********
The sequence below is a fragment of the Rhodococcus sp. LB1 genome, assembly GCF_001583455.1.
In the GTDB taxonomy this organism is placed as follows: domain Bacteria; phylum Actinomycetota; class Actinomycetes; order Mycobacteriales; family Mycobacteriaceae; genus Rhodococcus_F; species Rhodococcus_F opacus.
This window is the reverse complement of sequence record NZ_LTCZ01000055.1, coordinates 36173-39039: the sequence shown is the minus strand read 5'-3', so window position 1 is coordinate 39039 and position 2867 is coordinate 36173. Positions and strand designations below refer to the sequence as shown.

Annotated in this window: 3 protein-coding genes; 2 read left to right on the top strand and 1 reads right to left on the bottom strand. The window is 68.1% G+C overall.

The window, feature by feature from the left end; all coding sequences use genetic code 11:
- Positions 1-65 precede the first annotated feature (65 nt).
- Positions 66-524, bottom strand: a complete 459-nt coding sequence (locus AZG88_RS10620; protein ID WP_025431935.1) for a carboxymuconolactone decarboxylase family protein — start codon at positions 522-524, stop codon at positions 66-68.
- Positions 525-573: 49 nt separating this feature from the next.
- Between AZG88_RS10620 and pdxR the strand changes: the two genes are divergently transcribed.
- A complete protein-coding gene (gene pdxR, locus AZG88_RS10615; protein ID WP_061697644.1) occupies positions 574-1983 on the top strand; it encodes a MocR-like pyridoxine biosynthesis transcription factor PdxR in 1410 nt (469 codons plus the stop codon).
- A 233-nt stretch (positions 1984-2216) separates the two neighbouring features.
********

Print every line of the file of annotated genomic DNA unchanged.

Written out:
The sequence below is a fragment of the Rhodococcus sp. LB1 genome, assembly GCF_001583455.1.
In the GTDB taxonomy this organism is placed as follows: domain Bacteria; phylum Actinomycetota; class Actinomycetes; order Mycobacteriales; family Mycobacteriaceae; genus Rhodococcus_F; species Rhodococcus_F opacus.
This window is the reverse complement of sequence record NZ_LTCZ01000055.1, coordinates 36173-39039: the sequence shown is the minus strand read 5'-3', so window position 1 is coordinate 39039 and position 2867 is coordinate 36173. Positions and strand designations below refer to the sequence as shown.

Annotated in this window: 3 protein-coding genes; 2 read left to right on the top strand and 1 reads right to left on the bottom strand. The window is 68.1% G+C overall.

The window, feature by feature from the left end; all coding sequences use genetic code 11:
- Positions 1-65 precede the first annotated feature (65 nt).
- Positions 66-524, bottom strand: a complete 459-nt coding sequence (locus AZG88_RS10620; protein ID WP_025431935.1) for a carboxymuconolactone decarboxylase family protein — start codon at positions 522-524, stop codon at positions 66-68.
- Positions 525-573: 49 nt separating this feature from the next.
- Between AZG88_RS10620 and pdxR the strand changes: the two genes are divergently transcribed.
- A complete protein-coding gene (gene pdxR, locus AZG88_RS10615; protein ID WP_061697644.1) occupies positions 574-1983 on the top strand; it encodes a MocR-like pyridoxine biosynthesis transcription factor PdxR in 1410 nt (469 codons plus the stop codon).
- A 233-nt stretch (positions 1984-2216) separates the two neighbouring features.